Schizoid Personality Disorder

Schizoid Personality Disorder is a personality disorder characterized by a pervasive pattern of detachment from social relationships and a restricted range of expression of emotions in interpersonal settings that begins by early adulthood.

Epidemiology
Prognosis
Comorbidity
Risk Factors
Criterion A

A pervasive pattern of detachment from social relationships and a restricted range of expression of emotions in interpersonal settings, beginning by early adulthood and present in a variety of contexts, as indicated by 4 (or more) of the following:

  1. Neither desires nor enjoys close relationships, including being part of a family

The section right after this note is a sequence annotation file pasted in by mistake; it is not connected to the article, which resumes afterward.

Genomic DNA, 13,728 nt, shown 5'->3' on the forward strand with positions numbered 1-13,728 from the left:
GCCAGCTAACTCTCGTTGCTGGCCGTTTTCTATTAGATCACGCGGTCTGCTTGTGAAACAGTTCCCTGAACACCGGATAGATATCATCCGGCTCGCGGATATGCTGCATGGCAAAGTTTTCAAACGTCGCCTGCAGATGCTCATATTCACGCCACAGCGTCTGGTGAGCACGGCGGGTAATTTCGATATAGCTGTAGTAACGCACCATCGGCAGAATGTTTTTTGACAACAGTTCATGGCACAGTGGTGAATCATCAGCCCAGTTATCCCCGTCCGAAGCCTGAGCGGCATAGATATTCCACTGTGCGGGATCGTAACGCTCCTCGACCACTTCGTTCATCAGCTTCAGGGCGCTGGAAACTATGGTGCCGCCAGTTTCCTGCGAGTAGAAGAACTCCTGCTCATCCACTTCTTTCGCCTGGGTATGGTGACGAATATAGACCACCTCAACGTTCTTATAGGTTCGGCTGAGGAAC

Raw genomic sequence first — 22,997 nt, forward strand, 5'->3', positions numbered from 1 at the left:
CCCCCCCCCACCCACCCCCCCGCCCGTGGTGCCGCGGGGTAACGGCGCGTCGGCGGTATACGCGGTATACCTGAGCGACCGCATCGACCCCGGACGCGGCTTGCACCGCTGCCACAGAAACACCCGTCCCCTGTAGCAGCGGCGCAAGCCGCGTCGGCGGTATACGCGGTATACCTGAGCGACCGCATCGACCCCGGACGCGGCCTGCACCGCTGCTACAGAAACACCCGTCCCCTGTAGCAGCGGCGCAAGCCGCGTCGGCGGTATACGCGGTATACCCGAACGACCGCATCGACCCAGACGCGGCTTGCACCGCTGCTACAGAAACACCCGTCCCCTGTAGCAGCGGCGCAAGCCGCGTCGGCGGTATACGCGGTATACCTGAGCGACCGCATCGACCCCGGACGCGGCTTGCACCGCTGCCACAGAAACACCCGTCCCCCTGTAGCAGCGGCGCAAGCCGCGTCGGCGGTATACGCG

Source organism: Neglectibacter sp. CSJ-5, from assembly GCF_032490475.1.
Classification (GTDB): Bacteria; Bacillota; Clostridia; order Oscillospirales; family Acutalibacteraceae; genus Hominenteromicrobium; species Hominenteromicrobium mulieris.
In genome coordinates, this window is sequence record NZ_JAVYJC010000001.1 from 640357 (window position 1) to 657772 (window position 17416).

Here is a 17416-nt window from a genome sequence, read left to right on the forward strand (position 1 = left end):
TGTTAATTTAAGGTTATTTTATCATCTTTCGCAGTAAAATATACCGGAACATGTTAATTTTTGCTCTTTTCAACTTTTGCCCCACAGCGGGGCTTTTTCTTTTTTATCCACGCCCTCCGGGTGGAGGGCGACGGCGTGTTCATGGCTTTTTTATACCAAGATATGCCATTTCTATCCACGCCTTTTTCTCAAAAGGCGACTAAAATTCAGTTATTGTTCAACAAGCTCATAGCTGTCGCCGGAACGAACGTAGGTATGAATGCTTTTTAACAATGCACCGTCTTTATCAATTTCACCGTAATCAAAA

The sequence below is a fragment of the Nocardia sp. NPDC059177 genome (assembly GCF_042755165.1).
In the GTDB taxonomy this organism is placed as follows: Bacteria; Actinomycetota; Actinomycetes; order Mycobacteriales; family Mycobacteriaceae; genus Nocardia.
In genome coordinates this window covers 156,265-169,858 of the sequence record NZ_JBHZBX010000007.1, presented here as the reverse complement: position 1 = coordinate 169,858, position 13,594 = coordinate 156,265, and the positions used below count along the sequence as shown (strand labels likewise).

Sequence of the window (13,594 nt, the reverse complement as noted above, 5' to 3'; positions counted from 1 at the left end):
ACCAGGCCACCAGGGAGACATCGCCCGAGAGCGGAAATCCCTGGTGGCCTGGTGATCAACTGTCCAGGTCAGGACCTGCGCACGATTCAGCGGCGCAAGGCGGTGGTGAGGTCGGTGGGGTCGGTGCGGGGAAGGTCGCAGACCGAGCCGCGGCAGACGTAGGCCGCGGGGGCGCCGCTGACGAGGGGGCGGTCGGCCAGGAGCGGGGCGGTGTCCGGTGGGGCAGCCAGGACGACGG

2. Almost always chooses solitary activities
  3. Has little, if any, interest in having sexual experiences with another person
  4. Takes pleasure in few, if any, activities
  5. Lacks close friends or confidants other than first-degree relatives
  6. Appears indifferent to the praise or criticism of others
  7. Shows emotional coldness, detachment, or flattened affectivity
Criterion B

Does not occur exclusively during the course of schizophrenia, a bipolar disorder or depressive disorder with psychotic features, another psychotic disorder, or autism spectrum disorder and is not attributable to the physiological effects of another medical condition.

Note: If criteria are met prior to the onset of schizophrenia, add “premorbid,” i.e. - “schizoid personality disorder (premorbid).”